Mercury is looking to raise its auto insurance rates by $89 million in California, a move that consumer advocates are calling “illegal.” Consumer Watchdog, a group concerned with making the California insurance industry more consumer friendly, claims that the insurer is looking to pass a new law that would allow it to raise rates for good drivers that have, simply, not driven for a period of time for any reason. Mercury Chairman George Joseph claims that the legislation the company is backing would save policyholders money, but Consumer Watchdog calls such statements frivolous.
Consumer Watchdog has filed an official challenge against Mercury’s rate increase with the state’s Department of Insurance. The challenge notes that the insurer is using funds left over from an earlier attempt to pass a similar law in 2010, known as Proposition 17. California law dictates that insurers must deduct campaign expenses from the premiums paid by policyholders. Consumer Watchdog claims that the insurer has not done this.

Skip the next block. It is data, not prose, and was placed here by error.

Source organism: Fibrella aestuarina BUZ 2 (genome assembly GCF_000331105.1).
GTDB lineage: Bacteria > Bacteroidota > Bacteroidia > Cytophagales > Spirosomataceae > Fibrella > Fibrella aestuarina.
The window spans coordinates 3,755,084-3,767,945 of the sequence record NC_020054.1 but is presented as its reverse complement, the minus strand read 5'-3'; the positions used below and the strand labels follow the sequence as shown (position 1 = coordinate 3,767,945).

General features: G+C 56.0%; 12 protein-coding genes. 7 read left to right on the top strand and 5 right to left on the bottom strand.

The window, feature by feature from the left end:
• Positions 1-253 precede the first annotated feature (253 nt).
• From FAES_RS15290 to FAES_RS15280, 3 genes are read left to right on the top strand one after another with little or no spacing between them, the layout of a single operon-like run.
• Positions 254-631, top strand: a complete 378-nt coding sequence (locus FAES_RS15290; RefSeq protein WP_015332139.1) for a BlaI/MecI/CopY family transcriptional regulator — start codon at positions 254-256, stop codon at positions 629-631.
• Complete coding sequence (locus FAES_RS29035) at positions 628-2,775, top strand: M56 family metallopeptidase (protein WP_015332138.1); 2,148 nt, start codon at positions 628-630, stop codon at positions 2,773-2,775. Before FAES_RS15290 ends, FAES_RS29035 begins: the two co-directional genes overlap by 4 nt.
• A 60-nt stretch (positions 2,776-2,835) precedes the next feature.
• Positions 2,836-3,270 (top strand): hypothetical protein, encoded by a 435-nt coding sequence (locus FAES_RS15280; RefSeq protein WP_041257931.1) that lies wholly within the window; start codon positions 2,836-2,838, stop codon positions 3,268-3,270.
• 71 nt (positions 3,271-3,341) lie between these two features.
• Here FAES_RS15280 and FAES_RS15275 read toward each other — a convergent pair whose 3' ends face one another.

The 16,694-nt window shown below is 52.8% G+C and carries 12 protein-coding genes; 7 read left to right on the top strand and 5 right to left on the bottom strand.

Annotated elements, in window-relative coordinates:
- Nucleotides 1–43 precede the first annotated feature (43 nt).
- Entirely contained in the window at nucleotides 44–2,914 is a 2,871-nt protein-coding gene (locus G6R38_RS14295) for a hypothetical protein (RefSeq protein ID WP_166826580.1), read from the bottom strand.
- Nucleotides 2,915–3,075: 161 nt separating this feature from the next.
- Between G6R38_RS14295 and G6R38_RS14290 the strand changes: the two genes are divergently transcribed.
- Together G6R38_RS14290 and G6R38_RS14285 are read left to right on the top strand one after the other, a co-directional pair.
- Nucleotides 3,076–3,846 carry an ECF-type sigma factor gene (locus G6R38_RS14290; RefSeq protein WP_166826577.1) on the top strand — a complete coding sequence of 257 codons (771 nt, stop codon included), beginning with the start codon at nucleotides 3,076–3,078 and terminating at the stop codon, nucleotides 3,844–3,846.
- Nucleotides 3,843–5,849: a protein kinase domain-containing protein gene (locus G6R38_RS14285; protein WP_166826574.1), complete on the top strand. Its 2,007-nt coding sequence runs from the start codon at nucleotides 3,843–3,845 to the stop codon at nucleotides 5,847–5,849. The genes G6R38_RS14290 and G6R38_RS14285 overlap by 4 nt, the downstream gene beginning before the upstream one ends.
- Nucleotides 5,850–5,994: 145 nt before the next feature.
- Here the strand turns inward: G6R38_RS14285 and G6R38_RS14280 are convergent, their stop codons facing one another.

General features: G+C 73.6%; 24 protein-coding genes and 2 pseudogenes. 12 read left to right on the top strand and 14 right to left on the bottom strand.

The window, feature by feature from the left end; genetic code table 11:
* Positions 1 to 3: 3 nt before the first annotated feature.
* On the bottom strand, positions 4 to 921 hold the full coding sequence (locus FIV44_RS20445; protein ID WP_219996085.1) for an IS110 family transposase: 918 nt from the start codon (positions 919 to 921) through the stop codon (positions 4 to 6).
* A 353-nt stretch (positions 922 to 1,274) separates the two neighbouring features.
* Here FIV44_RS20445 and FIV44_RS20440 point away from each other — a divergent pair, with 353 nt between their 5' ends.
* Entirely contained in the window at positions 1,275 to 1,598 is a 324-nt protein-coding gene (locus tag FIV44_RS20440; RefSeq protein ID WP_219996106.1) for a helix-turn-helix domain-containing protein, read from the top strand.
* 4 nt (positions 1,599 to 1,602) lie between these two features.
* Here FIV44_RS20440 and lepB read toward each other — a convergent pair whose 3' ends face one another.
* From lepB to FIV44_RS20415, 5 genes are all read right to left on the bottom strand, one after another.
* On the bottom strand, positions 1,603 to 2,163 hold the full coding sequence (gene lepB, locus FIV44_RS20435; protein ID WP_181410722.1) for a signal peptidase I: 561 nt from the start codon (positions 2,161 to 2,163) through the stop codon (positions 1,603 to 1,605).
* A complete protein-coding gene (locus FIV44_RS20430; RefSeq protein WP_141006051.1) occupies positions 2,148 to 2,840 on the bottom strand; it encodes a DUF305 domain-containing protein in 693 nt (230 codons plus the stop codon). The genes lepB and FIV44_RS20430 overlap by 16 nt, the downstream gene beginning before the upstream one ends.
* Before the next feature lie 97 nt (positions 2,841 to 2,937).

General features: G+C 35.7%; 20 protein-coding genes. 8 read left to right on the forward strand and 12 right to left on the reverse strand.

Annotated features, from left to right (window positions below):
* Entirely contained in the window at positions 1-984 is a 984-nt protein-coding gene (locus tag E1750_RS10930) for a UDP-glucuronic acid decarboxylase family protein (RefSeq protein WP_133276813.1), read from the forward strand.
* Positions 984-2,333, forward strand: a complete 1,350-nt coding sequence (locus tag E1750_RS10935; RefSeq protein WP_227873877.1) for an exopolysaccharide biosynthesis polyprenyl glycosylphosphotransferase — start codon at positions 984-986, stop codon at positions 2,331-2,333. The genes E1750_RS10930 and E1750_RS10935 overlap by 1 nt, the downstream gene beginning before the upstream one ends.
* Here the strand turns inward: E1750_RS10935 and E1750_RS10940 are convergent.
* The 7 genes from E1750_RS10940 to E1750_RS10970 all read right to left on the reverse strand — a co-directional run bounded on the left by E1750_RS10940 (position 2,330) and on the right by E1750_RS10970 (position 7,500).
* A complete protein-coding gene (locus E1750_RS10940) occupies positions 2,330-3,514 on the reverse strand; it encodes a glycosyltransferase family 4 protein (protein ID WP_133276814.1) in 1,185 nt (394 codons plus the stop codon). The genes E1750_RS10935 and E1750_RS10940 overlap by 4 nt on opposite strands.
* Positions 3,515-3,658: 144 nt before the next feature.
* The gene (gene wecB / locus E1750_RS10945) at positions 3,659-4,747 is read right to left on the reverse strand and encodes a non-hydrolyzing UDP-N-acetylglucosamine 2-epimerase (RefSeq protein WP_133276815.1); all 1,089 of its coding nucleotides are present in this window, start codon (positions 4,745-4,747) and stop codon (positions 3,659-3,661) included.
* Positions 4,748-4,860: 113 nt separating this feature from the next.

Mercury claims that their latest campaign is fundamentally different from their previous efforts. Consumer Watchdog, however, asserts that the changes made were only superficial attempts to circumvent state law. State regulators have yet to say whether they will investigate the issue due to Consumer Watchdog’s complaints, but they will be reviewing Mercury’s rate increase proposal to determine whether it is excessive or not. Depending on the findings of regulators, Mercury may have to change their proposal to be more consumer friendly.